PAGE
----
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The author advocates two specific mathematical notations from his popular course and joint textbook, "Concrete Mathematics". The first of these, extending an idea of Iverson, is the notation "[$\mkern1mu$P$\mkern1mu$]" for the function which is 1 when the Boolean condition P is true and 0 otherwise. This notation can encourage and clarify the use of characteristic functions and Kronecker deltas in sums and integrals. [\n] The second notation puts Stirling numbers on the same footing as binomial coefficients. Since binomial coefficients are written on two lines in parentheses and read "n choose k", Stirling numbers of the first kind should be written on two lines in brackets and read "n cycle k", while Stirling numbers of the second kind should be written in braces and read "n subset k". (I might say "n partition k".) The written form was first suggested by Imanuel Marx. The virtues of this notation are that Stirling partition numbers frequently appear in combinatorics, and that it more clearly presents functional relations similar to those satisfied by binomial coefficients.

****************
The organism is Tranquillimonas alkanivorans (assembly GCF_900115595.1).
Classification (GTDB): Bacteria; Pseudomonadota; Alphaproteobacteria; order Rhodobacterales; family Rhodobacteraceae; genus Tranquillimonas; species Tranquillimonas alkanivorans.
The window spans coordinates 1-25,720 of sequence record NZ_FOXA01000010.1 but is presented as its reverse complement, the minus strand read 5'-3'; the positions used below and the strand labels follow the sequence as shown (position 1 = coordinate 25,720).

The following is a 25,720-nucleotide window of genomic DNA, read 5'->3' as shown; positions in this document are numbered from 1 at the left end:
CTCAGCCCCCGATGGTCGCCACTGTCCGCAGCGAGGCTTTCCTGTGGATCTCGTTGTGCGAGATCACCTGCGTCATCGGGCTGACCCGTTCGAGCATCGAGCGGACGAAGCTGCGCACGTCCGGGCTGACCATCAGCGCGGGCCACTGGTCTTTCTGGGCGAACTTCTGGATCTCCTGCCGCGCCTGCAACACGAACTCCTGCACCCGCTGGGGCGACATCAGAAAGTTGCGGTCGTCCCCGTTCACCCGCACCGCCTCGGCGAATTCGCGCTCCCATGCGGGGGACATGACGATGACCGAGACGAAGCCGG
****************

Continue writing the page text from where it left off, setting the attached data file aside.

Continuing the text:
@article{knuthTwoNotesNotation1992, title = {Two Notes on Notation}, author = {Knuth, Donald E.}, year = {1992}, month = may, volume = {99}, pages = {403--422}, issn = {0002-9890}, doi = {10.2307/2325085}, abstract = {The author advocates two specific mathematical notations from his popular course and joint textbook, "Concrete Mathematics". The first of these, extending an idea of Iverson, is the notation "[{$\mkern1mu$}P{$\mkern1mu$}]" for the function which is 1 when the Boolean condition P is true and 0 otherwise. This notation can encourage and clarify the use of characteristic functions and Kronecker deltas in sums and integrals. [\textbackslash n] The second notation puts Stirling numbers on the same footing as binomial coefficients. Since binomial coefficients are written on two lines in parentheses and read "n choose k", Stirling numbers of the first kind should be written on two lines in brackets and read "n cycle k", while Stirling numbers of the second kind should be written in braces and read "n subset k". (I might say "n partition k".) The written form was first suggested by Imanuel Marx. The virtues of this notation are that Stirling partition numbers frequently appear in combinatorics, and that it more clearly presents functional relations similar to those satisfied by binomial coefficients.}, archivePrefix = {arXiv}, eprint = {math/9205211}, eprinttype = {arxiv}, journal = {The American Mathematical Monthly}, keywords = {*imported-from-citeulike-INRMM,~INRMM-MiD:c-7011016,~to-add-doi-URL,iverson-bracket,mathematics,notation,notation-as-a-tool-of-thought}, lccn = {INRMM-MiD:c-7011016}, number = {5} }

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